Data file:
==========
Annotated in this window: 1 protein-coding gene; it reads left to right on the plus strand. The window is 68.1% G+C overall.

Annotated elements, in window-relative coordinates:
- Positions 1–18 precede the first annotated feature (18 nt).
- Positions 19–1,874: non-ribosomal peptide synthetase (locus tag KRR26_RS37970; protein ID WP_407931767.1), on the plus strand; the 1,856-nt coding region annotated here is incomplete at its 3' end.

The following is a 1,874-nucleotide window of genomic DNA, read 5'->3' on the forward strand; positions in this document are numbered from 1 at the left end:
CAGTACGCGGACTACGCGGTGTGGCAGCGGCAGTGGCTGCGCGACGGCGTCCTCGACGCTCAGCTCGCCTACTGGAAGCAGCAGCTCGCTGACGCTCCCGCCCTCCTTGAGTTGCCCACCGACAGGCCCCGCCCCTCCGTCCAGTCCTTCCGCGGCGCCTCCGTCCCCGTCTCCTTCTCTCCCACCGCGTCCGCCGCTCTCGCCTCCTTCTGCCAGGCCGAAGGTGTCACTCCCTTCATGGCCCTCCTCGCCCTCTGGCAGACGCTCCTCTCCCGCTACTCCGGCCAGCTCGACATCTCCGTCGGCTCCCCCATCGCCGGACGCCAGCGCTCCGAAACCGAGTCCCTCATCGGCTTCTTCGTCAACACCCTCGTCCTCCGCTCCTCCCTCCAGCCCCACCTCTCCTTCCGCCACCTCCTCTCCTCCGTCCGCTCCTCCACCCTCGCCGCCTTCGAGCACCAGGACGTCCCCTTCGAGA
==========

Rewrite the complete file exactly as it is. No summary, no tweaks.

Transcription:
Annotated in this window: 1 protein-coding gene; it reads left to right on the plus strand. The window is 68.1% G+C overall.

Annotated elements, in window-relative coordinates:
- Positions 1–18 precede the first annotated feature (18 nt).
- Positions 19–1,874: non-ribosomal peptide synthetase (locus tag KRR26_RS37970; protein ID WP_407931767.1), on the plus strand; the 1,856-nt coding region annotated here is incomplete at its 3' end.

The following is a 1,874-nucleotide window of genomic DNA, read 5'->3' on the forward strand; positions in this document are numbered from 1 at the left end:
CAGTACGCGGACTACGCGGTGTGGCAGCGGCAGTGGCTGCGCGACGGCGTCCTCGACGCTCAGCTCGCCTACTGGAAGCAGCAGCTCGCTGACGCTCCCGCCCTCCTTGAGTTGCCCACCGACAGGCCCCGCCCCTCCGTCCAGTCCTTCCGCGGCGCCTCCGTCCCCGTCTCCTTCTCTCCCACCGCGTCCGCCGCTCTCGCCTCCTTCTGCCAGGCCGAAGGTGTCACTCCCTTCATGGCCCTCCTCGCCCTCTGGCAGACGCTCCTCTCCCGCTACTCCGGCCAGCTCGACATCTCCGTCGGCTCCCCCATCGCCGGACGCCAGCGCTCCGAAACCGAGTCCCTCATCGGCTTCTTCGTCAACACCCTCGTCCTCCGCTCCTCCCTCCAGCCCCACCTCTCCTTCCGCCACCTCCTCTCCTCCGTCCGCTCCTCCACCCTCGCCGCCTTCGAGCACCAGGACGTCCCCTTCGAGA